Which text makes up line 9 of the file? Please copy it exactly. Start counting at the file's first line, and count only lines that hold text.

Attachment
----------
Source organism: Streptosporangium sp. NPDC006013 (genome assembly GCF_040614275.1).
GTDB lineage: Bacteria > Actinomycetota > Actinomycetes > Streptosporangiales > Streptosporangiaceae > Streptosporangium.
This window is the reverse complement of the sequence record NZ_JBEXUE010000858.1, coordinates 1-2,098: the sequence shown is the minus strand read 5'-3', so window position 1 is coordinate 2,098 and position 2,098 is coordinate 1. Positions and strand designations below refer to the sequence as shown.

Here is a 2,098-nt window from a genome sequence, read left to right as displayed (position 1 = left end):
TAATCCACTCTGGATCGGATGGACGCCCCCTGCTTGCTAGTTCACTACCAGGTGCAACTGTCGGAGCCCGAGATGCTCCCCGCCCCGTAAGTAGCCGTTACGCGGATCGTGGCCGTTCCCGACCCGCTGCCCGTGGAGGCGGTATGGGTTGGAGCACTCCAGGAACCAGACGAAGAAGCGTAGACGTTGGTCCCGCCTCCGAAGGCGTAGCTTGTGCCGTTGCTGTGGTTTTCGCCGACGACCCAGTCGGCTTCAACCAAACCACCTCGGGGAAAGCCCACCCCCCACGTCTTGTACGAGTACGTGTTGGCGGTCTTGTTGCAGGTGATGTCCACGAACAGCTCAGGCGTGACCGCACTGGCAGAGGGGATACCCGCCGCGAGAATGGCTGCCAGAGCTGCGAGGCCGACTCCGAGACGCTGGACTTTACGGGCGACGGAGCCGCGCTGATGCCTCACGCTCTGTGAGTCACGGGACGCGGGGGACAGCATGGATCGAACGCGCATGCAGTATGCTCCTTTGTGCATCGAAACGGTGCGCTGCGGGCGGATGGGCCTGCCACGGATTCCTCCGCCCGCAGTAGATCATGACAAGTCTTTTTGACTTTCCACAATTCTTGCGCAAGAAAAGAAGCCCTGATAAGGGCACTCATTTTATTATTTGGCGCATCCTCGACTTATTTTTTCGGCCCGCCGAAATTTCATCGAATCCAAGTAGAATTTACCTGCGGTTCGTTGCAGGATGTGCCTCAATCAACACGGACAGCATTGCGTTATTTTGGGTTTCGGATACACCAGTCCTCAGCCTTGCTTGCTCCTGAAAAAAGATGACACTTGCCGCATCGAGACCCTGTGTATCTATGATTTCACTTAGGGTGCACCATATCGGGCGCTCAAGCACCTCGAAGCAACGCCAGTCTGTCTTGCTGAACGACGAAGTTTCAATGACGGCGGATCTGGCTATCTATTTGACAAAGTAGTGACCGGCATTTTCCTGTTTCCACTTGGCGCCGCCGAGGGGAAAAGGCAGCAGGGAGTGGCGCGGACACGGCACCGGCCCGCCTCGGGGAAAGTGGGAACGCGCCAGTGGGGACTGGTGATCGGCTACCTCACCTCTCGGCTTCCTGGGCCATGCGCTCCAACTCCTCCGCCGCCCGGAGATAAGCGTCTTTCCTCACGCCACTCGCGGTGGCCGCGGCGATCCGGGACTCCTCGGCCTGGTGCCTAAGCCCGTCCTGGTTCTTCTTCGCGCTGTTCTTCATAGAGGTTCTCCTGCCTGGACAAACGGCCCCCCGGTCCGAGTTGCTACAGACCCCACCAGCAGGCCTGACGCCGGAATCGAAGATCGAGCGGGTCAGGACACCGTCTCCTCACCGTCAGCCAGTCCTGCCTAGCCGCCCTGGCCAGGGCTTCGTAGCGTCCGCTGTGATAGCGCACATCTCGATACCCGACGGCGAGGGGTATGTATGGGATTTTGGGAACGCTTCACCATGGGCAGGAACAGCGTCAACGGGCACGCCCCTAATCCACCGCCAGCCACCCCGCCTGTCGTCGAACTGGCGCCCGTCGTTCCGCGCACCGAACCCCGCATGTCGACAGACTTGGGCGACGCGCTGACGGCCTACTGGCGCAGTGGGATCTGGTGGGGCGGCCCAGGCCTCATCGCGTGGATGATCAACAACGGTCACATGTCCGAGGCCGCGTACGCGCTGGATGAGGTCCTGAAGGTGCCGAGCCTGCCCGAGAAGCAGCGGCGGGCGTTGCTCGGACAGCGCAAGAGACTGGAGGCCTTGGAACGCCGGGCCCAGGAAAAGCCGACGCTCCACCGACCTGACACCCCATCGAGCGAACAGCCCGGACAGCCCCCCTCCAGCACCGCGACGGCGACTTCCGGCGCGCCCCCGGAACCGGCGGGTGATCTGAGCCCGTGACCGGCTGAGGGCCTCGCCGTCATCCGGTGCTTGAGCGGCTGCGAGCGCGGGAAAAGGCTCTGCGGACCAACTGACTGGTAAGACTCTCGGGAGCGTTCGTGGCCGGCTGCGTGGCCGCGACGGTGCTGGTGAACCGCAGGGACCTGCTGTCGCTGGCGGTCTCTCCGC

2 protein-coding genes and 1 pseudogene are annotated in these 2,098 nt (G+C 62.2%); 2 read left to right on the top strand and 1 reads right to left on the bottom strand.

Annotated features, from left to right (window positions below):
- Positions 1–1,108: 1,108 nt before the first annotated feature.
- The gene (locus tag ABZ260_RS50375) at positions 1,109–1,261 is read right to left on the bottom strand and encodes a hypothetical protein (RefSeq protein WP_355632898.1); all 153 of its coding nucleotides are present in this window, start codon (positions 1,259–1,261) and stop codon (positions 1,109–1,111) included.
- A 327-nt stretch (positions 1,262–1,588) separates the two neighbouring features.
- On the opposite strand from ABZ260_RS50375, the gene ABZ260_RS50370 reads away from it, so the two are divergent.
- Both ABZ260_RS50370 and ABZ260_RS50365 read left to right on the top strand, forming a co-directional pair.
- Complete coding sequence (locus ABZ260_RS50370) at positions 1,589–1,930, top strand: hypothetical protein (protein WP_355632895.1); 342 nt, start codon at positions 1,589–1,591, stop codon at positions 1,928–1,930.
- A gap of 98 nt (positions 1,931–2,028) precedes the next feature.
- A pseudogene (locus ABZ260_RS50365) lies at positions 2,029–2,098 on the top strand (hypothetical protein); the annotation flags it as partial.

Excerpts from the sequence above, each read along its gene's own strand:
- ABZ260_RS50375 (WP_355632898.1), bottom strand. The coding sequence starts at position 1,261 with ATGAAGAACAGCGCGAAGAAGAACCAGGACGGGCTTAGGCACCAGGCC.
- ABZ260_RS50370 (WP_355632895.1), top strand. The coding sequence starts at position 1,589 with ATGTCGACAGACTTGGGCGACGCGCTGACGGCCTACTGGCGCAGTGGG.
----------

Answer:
- The gene (locus tag ABZ260_RS50375) at positions 1,109–1,261 is read right to left on the bottom strand and encodes a hypothetical protein (RefSeq protein WP_355632898.1); all 153 of its coding nucleotides are present in this window, start codon (positions 1,259–1,261) and stop codon (positions 1,109–1,111) included.